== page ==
soybeans. Also, damage from diseases reduced barley yields and its competitiveness with other crop alternatives. The susceptibility of both barley

and corn to scab (Gibberella spp. and Fusurium spp.) discouraged the

inclusion of these two crops in the same rotation, and decreased barley

production in the Corn Belt areas. Spot blotch (Helrninthosporiurn sutivum

Pam., King, and Bakke) was very destructive in 1943 and 1944 and discouraged the planting of barley in the more humid areas of the North Central States. The continued development of irrigation in the intermountain

areas of the western United States provided the opportunity to expand production of suitable two-rowed malting barleys. This second westward

movement of the barley production area generally stabilized in the mid1950.’~and has continued until the present time with seasonal variations

but only minor acreage shifts. Since 1955, the national annual production

of barley has been near or above 400,000,000 bushels. The malting industry in the United States purchases approximately 25 to 30% of this

production annually, but the amount depends upon total production and

suitability of the crop for malting.



MALTING BARLEY IN THE UNITED STATES



331



The present major areas of supply for the malting industry are North

Dakota, South Dakota, and Minnesota in the Upper Midwest, and California, Washington, Oregon, Colorado, Idaho, and Montana in the West.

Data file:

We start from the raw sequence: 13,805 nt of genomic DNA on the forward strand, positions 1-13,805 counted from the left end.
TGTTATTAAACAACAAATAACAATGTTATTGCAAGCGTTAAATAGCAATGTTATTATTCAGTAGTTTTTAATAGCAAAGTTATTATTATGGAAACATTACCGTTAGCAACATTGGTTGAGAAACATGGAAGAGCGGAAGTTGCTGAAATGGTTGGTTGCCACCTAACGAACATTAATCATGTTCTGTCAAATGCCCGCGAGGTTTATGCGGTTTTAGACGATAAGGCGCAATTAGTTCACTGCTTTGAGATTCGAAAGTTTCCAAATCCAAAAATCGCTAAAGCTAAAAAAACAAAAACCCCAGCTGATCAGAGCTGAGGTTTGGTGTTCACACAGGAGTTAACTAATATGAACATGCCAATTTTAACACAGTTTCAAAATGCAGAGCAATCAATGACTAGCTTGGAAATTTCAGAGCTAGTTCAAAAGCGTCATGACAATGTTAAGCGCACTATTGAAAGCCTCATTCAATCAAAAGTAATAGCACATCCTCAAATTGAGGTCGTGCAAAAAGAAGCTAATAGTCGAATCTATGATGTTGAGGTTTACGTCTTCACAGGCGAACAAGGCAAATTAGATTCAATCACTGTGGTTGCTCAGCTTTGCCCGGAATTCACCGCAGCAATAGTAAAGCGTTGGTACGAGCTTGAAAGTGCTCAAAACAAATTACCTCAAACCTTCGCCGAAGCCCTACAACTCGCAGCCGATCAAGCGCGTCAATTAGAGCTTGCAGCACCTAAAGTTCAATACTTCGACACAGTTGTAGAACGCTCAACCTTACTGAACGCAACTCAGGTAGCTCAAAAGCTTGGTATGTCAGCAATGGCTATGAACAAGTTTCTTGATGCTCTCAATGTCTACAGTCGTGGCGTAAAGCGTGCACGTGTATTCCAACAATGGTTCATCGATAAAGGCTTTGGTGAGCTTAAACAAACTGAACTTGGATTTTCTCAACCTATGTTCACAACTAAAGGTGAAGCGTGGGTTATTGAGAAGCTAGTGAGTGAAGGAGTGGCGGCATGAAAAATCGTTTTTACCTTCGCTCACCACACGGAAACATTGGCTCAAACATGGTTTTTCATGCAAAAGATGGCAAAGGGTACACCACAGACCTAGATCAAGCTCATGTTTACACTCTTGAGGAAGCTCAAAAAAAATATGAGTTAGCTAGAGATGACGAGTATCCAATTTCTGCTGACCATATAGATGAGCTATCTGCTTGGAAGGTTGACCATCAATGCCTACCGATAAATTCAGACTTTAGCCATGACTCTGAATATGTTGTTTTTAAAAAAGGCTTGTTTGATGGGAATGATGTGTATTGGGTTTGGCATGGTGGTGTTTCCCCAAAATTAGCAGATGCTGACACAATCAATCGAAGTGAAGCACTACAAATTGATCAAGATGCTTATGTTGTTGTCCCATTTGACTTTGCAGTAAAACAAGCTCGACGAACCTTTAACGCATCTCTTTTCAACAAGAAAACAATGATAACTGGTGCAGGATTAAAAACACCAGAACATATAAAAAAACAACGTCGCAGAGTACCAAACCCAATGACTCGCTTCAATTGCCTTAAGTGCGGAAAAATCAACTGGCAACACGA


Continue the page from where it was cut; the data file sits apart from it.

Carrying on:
The average production of barley used for malting, shown in Table I, was

estimated for the period 1963 to 1967 by Fraase and Anderson (1970).

TABLE I

Estimated Annual Supply of Malting Barley by State, Average Bushels

for the Period 1963-1967"

Type

Area and state



Six-row



8 8 ,2 3 7 ,1 2 9

North Central total

Minnesota

2 0 ,8 0 8 ,6 3 3

North Dakota

63,412,809

South Dakota

2 ,6 7 3 ,9 3 7

Total

86,895,379

Illinois

251,400

Michigan

328,800

Wisconsin

729,150

Iowa

32,400

Total

1 ,3 4 1 ,7 5 0

Western total

8 $ 5 0 5 ,5 9 8

Montana

1 ,1 7 9 ,9 3 6

Idaho

93,370

Wyoming

74,696

Colorado

275,600

Washington

1 ,6 1 6 ,4 7 9

Oregon

499,880

California

4 ,7 6 6 ,0 4 4

Total estimated US. supply

96,742,727

Imports, estimated

3 ,5 0 0 ,0 0 0

Total supply

100,242,727

Total supply of six-row and two-row barley 118,908,656

a



Two-row



14,583,504

4 ,6 8 2 ,8 7 1

728, 286

485,524

2 ,2 0 4 ,8 0 0

3 ,1 5 5 ,2 2 9

2 ,7 4 7 ,1 4 0

579,654

14,583,504

4,082,425

18,665,929



Adapted from Fraase and Anderson (1970).



The estimate includes barley produced in the United States and also that